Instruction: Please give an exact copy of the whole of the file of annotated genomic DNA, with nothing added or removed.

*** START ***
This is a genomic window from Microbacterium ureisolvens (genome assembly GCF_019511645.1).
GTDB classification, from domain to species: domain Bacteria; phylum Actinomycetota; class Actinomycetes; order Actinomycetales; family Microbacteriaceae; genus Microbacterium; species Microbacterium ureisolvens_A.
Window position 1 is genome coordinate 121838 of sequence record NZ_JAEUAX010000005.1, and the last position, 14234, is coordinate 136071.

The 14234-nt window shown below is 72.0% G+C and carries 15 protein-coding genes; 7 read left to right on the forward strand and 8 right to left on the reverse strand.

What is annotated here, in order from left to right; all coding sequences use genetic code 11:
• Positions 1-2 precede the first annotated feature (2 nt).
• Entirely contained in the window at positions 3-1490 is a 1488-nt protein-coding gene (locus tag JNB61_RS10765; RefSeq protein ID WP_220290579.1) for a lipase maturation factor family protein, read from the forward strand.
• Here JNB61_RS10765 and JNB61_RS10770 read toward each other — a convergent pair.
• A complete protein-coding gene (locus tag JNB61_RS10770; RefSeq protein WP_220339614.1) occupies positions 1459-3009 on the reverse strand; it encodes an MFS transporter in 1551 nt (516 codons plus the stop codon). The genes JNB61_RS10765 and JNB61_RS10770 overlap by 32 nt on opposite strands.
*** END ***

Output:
This is a genomic window from Microbacterium ureisolvens (genome assembly GCF_019511645.1).
GTDB classification, from domain to species: domain Bacteria; phylum Actinomycetota; class Actinomycetes; order Actinomycetales; family Microbacteriaceae; genus Microbacterium; species Microbacterium ureisolvens_A.
Window position 1 is genome coordinate 121838 of sequence record NZ_JAEUAX010000005.1, and the last position, 14234, is coordinate 136071.

The 14234-nt window shown below is 72.0% G+C and carries 15 protein-coding genes; 7 read left to right on the forward strand and 8 right to left on the reverse strand.

What is annotated here, in order from left to right; all coding sequences use genetic code 11:
• Positions 1-2 precede the first annotated feature (2 nt).
• Entirely contained in the window at positions 3-1490 is a 1488-nt protein-coding gene (locus tag JNB61_RS10765; RefSeq protein ID WP_220290579.1) for a lipase maturation factor family protein, read from the forward strand.
• Here JNB61_RS10765 and JNB61_RS10770 read toward each other — a convergent pair.
• A complete protein-coding gene (locus tag JNB61_RS10770; RefSeq protein WP_220339614.1) occupies positions 1459-3009 on the reverse strand; it encodes an MFS transporter in 1551 nt (516 codons plus the stop codon). The genes JNB61_RS10765 and JNB61_RS10770 overlap by 32 nt on opposite strands.